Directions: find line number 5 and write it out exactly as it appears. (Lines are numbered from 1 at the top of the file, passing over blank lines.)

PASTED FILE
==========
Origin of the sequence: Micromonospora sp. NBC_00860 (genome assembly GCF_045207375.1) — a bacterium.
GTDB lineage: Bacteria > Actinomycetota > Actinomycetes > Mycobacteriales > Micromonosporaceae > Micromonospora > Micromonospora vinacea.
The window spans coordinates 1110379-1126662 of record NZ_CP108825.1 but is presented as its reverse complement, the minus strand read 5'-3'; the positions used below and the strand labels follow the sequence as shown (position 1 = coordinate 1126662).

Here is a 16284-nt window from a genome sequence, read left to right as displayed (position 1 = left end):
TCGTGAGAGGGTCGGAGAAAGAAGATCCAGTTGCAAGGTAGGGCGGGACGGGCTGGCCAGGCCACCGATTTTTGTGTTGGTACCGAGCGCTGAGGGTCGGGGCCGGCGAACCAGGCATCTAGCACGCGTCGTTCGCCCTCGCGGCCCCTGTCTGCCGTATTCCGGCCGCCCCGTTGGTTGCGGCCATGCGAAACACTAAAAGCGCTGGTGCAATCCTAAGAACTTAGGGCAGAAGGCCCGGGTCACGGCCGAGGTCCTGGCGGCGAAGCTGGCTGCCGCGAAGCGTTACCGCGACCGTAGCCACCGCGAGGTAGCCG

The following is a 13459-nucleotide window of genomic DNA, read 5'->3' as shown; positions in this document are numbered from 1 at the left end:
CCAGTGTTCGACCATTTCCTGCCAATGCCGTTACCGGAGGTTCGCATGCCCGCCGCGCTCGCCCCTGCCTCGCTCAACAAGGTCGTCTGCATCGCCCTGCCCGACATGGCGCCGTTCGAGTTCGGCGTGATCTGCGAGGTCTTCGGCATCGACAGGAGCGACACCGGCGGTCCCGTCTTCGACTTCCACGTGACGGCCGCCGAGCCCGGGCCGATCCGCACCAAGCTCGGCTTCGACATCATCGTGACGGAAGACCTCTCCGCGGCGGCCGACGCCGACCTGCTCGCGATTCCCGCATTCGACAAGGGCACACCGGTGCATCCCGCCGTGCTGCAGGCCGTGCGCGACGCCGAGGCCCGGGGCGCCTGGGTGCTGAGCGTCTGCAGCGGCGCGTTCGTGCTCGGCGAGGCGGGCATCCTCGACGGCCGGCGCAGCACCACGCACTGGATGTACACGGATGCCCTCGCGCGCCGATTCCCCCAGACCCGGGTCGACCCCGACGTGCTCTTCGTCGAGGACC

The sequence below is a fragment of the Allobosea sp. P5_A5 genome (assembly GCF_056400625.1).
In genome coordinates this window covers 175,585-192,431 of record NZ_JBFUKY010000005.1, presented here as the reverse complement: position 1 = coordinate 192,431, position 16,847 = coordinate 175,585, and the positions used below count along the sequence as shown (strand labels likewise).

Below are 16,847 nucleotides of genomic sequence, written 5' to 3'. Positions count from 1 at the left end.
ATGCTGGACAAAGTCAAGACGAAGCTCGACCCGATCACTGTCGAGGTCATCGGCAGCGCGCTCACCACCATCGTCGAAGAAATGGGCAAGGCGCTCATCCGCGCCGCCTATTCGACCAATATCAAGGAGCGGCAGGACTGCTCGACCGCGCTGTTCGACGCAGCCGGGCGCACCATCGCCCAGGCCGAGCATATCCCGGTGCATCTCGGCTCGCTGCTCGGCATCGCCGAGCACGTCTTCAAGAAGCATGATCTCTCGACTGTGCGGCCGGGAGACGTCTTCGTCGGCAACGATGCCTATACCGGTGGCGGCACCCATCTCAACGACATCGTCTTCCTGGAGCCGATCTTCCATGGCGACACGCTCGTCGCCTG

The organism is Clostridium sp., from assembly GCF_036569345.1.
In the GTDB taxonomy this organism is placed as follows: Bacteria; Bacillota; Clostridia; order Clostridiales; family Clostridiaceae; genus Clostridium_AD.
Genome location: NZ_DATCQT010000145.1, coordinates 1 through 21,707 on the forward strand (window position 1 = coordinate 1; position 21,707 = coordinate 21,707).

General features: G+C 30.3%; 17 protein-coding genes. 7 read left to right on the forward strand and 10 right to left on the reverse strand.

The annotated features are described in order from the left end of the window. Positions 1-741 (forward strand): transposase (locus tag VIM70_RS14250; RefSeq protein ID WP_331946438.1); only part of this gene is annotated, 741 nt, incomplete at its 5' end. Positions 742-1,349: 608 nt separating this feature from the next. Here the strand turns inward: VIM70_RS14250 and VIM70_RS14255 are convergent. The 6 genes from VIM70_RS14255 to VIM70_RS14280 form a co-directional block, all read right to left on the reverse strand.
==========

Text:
TCGTGAGAGGGTCGGAGAAAGAAGATCCAGTTGCAAGGTAGGGCGGGACGGGCTGGCCAGGCCACCGATTTTTGTGTTGGTACCGAGCGCTGAGGGTCGGGGCCGGCGAACCAGGCATCTAGCACGCGTCGTTCGCCCTCGCGGCCCCTGTCTGCCGTATTCCGGCCGCCCCGTTGGTTGCGGCCATGCGAAACACTAAAAGCGCTGGTGCAATCCTAAGAACTTAGGGCAGAAGGCCCGGGTCACGGCCGAGGTCCTGGCGGCGAAGCTGGCTGCCGCGAAGCGTTACCGCGACCGTAGCCACCGCGAGGTAGCCG